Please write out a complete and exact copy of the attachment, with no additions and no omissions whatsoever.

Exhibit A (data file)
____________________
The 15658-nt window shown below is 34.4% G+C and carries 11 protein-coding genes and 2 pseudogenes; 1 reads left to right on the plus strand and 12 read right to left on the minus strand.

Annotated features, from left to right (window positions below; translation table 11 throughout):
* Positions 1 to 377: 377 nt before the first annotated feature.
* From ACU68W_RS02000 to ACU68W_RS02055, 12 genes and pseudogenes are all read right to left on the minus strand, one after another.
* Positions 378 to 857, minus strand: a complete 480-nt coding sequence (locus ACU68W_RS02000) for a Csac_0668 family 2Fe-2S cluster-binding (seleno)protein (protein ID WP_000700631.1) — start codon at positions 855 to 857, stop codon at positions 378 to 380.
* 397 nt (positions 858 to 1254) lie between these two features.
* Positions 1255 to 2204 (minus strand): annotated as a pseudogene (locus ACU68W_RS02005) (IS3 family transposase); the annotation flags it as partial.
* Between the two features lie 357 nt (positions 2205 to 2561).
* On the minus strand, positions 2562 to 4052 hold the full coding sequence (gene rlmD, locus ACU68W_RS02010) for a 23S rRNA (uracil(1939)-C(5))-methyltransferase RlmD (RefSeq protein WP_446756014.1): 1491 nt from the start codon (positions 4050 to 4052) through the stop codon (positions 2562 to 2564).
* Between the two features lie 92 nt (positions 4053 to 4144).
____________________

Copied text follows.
The 15658-nt window shown below is 34.4% G+C and carries 11 protein-coding genes and 2 pseudogenes; 1 reads left to right on the plus strand and 12 read right to left on the minus strand.

Annotated features, from left to right (window positions below; translation table 11 throughout):
* Positions 1 to 377: 377 nt before the first annotated feature.
* From ACU68W_RS02000 to ACU68W_RS02055, 12 genes and pseudogenes are all read right to left on the minus strand, one after another.
* Positions 378 to 857, minus strand: a complete 480-nt coding sequence (locus ACU68W_RS02000) for a Csac_0668 family 2Fe-2S cluster-binding (seleno)protein (protein ID WP_000700631.1) — start codon at positions 855 to 857, stop codon at positions 378 to 380.
* 397 nt (positions 858 to 1254) lie between these two features.
* Positions 1255 to 2204 (minus strand): annotated as a pseudogene (locus ACU68W_RS02005) (IS3 family transposase); the annotation flags it as partial.
* Between the two features lie 357 nt (positions 2205 to 2561).
* On the minus strand, positions 2562 to 4052 hold the full coding sequence (gene rlmD, locus ACU68W_RS02010) for a 23S rRNA (uracil(1939)-C(5))-methyltransferase RlmD (RefSeq protein WP_446756014.1): 1491 nt from the start codon (positions 4050 to 4052) through the stop codon (positions 2562 to 2564).
* Between the two features lie 92 nt (positions 4053 to 4144).